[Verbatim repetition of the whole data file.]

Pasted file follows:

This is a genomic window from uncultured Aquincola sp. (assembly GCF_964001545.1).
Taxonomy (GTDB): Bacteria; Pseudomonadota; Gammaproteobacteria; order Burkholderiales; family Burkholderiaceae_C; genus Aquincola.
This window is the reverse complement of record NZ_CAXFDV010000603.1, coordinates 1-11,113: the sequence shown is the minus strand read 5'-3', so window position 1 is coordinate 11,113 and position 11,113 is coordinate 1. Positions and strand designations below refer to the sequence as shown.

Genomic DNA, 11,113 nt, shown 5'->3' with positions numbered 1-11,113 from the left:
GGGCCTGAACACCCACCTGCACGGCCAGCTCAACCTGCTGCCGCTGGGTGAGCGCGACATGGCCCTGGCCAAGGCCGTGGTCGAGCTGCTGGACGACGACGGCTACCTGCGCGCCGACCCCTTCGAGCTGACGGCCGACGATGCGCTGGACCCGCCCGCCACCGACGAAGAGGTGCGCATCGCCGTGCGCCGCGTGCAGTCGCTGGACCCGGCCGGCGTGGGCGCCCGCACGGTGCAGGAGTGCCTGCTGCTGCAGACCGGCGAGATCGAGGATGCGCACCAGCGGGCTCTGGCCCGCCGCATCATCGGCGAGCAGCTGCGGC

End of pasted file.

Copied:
This is a genomic window from uncultured Aquincola sp. (assembly GCF_964001545.1).
Taxonomy (GTDB): Bacteria; Pseudomonadota; Gammaproteobacteria; order Burkholderiales; family Burkholderiaceae_C; genus Aquincola.
This window is the reverse complement of record NZ_CAXFDV010000603.1, coordinates 1-11,113: the sequence shown is the minus strand read 5'-3', so window position 1 is coordinate 11,113 and position 11,113 is coordinate 1. Positions and strand designations below refer to the sequence as shown.

Genomic DNA, 11,113 nt, shown 5'->3' with positions numbered 1-11,113 from the left:
GGGCCTGAACACCCACCTGCACGGCCAGCTCAACCTGCTGCCGCTGGGTGAGCGCGACATGGCCCTGGCCAAGGCCGTGGTCGAGCTGCTGGACGACGACGGCTACCTGCGCGCCGACCCCTTCGAGCTGACGGCCGACGATGCGCTGGACCCGCCCGCCACCGACGAAGAGGTGCGCATCGCCGTGCGCCGCGTGCAGTCGCTGGACCCGGCCGGCGTGGGCGCCCGCACGGTGCAGGAGTGCCTGCTGCTGCAGACCGGCGAGATCGAGGATGCGCACCAGCGGGCTCTGGCCCGCCGCATCATCGGCGAGCAGCTGCGGC